65   

 

2


Table of Contents

Certain Definitions

Unless the context otherwise requires, all references in this quarterly report to “Ormat”, “the Company”, “we”, “us”, “our company”, “Ormat Technologies” or “our” refer to Ormat Technologies, Inc. and its consolidated subsidiaries.

 

3


Table of Contents

PART I—UNAUDITED FINANCIAL INFORMATION

 

ITEM 1. CONDENSED CONSOLIDATED FINANCIAL STATEMENTS

ORMAT TECHNOLOGIES, INC. AND SUBSIDIARIES

CONDENSED CONSOLIDATED BALANCE SHEETS

(Unaudited)

 

     September 30,
2011
     December 31,
2010
 
     (In thousands)  
ASSETS      

Current assets:

     

Cash and cash equivalents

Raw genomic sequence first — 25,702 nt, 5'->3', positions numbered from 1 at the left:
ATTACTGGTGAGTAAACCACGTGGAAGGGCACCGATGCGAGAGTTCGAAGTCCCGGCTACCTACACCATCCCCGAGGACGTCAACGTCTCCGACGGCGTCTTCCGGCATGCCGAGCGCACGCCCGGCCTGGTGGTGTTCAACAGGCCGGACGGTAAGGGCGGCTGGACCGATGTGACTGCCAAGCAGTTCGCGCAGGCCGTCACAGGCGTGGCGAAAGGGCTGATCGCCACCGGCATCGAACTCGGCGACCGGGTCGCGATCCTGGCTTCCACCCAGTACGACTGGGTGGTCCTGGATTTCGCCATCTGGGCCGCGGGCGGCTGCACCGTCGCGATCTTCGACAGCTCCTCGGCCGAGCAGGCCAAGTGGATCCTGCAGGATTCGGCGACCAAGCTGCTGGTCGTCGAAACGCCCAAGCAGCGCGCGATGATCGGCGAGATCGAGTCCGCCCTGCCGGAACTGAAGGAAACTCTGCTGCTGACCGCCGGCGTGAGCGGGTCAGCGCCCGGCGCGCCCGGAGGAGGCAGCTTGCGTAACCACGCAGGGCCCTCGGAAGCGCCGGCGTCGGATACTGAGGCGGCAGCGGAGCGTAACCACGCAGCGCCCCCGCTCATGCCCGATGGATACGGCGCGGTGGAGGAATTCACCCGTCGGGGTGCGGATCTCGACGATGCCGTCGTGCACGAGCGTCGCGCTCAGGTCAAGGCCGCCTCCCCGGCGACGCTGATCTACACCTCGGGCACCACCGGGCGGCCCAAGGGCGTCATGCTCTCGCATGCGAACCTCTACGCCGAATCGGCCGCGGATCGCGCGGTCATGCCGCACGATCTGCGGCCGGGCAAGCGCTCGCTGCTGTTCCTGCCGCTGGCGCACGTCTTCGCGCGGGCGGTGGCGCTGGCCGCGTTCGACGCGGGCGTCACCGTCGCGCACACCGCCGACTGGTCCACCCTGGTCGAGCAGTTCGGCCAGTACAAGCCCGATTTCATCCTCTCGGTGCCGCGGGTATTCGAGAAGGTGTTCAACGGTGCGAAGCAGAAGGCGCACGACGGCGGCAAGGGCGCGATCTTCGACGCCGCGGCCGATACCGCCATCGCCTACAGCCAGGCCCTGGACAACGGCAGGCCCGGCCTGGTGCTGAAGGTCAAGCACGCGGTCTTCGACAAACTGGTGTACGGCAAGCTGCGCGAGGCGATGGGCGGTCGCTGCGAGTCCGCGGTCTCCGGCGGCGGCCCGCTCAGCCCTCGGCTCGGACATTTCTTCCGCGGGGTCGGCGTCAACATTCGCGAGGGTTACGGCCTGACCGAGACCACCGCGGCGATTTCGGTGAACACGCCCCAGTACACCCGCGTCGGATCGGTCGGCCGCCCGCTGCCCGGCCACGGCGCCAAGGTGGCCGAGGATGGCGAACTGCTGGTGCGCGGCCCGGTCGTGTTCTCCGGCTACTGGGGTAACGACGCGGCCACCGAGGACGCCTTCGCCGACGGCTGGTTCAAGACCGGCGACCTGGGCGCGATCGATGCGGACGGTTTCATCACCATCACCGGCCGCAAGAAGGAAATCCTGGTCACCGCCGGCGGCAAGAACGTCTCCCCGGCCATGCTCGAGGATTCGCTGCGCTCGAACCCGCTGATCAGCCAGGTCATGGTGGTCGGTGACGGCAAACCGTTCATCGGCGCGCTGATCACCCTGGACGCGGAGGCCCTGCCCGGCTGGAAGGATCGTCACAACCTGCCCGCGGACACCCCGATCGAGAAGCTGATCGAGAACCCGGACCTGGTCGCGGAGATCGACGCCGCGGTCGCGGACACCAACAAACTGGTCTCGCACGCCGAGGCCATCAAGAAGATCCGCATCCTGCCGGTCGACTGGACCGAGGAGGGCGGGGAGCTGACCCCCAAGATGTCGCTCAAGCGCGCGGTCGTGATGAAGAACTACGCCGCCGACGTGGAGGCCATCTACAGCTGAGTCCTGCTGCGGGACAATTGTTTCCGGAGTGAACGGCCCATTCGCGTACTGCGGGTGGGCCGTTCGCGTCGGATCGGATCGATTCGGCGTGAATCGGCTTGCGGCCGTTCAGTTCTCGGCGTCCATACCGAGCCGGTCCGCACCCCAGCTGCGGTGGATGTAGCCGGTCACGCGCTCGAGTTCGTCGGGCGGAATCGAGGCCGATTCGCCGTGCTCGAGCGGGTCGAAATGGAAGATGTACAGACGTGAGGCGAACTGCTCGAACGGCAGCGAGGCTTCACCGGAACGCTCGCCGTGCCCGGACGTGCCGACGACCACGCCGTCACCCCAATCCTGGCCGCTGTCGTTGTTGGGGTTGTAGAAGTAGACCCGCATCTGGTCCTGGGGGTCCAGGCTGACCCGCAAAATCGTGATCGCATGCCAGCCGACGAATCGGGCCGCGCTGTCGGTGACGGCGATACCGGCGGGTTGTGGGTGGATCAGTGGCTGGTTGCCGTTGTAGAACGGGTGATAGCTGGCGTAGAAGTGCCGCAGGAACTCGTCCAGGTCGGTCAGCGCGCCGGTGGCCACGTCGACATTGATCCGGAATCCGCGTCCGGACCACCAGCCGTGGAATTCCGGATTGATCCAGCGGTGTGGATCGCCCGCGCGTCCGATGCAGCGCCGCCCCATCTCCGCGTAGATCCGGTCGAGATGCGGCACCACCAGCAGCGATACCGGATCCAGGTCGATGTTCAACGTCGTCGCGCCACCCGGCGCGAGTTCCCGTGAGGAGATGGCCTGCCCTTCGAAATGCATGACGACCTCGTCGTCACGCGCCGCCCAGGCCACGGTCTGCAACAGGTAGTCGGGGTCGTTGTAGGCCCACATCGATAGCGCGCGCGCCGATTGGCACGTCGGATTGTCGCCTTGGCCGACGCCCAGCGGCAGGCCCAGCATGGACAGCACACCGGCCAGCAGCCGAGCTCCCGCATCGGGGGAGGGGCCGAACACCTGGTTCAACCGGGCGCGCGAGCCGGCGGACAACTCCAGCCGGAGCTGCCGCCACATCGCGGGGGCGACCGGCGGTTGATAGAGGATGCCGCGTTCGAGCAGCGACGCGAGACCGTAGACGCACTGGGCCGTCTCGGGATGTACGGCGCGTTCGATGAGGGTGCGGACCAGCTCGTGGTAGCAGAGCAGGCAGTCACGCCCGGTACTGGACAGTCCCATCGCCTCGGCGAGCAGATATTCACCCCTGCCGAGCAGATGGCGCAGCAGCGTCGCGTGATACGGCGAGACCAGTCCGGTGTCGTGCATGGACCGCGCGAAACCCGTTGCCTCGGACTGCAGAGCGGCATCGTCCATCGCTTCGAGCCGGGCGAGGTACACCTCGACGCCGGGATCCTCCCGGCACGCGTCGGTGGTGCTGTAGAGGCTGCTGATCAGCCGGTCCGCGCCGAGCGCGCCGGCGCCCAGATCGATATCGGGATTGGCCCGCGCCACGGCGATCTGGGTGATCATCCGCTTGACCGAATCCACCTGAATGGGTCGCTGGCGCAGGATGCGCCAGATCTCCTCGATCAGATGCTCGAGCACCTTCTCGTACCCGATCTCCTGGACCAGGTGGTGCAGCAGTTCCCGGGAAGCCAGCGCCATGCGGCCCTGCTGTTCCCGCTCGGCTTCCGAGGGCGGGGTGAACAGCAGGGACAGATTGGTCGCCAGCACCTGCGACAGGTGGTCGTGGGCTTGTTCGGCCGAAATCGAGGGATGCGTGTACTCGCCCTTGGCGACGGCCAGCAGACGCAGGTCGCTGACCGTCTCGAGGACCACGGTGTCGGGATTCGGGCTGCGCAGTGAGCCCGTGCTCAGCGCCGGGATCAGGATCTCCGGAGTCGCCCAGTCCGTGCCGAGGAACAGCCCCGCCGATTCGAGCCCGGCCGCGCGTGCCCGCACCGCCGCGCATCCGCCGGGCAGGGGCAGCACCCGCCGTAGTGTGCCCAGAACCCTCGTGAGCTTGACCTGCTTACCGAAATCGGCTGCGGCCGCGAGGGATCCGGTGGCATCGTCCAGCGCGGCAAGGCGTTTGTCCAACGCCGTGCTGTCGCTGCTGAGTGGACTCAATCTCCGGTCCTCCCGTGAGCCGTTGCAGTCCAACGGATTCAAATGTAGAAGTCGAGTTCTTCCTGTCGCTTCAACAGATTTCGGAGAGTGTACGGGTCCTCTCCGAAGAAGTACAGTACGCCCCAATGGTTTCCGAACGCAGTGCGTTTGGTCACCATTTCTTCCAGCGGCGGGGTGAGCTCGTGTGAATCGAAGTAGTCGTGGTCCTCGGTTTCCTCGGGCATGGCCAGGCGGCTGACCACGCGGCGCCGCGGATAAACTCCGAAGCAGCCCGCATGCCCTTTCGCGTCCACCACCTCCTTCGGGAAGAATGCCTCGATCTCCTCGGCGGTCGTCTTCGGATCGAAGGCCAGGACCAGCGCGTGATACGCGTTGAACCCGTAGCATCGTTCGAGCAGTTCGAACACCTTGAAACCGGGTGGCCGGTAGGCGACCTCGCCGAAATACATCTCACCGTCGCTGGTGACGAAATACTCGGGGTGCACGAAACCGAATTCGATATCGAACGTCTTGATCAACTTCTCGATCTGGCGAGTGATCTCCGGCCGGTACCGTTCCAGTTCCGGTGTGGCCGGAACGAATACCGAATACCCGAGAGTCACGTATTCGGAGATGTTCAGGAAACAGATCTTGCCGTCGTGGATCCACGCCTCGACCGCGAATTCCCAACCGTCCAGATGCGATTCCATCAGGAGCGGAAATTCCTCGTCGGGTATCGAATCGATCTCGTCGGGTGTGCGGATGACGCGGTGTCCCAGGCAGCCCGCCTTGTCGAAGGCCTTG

$ 59,077      $ 82,815  

Marketable securities

     21,189          

Restricted cash, cash equivalents and marketable securities (all related to VIEs)

     61,791        23,309  

Receivables:

     

Trade

     53,084        54,495  

Related entity

     381        303  

Other

     7,028        8,173  

Due from Parent

     151        272  

Inventories

     17,899        12,538  

Costs and estimated earnings in excess of billings on uncompleted contracts

     3,518        6,146  

Deferred income taxes

     1,582        1,674  

Prepaid expenses and other

     22,972        14,929  
  

 

 

    

 

 

 

Total current assets

     248,672        204,654  

Long-term marketable securities

             1,287  

Restricted cash, cash equivalents and marketable securities (all related to VIEs)

             1,740  

Unconsolidated investments

     3,997        4,244  

Deposits and other